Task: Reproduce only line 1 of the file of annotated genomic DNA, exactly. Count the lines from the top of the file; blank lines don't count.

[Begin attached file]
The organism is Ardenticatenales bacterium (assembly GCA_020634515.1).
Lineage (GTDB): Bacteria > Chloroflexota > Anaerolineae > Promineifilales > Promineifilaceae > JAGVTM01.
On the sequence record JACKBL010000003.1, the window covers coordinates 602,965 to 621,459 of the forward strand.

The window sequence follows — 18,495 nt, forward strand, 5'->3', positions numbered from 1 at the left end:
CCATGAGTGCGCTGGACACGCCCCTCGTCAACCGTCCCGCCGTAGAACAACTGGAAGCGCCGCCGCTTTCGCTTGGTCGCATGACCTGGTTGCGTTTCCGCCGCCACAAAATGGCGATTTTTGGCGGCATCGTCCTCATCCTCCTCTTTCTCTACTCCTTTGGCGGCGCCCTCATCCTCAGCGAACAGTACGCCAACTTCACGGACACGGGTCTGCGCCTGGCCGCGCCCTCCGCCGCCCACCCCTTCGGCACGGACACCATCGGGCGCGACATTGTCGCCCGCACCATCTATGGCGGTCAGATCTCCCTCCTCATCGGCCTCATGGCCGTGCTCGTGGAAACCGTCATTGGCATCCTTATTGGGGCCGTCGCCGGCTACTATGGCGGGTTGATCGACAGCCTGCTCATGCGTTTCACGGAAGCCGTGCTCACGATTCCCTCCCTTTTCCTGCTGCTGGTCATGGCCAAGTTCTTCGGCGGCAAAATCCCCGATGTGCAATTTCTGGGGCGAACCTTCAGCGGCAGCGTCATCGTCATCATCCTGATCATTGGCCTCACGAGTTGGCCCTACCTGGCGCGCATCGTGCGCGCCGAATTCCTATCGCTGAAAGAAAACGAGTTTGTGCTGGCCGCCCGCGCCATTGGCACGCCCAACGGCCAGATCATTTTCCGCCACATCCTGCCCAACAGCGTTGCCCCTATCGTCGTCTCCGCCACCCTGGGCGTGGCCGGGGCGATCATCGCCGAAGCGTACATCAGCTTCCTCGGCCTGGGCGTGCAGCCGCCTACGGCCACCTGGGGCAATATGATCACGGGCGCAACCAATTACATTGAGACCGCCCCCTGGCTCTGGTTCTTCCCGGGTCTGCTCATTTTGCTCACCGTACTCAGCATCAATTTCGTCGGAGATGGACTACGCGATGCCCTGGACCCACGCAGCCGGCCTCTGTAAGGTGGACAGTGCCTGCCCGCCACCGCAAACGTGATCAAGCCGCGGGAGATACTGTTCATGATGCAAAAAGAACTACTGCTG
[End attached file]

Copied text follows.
The organism is Ardenticatenales bacterium (assembly GCA_020634515.1).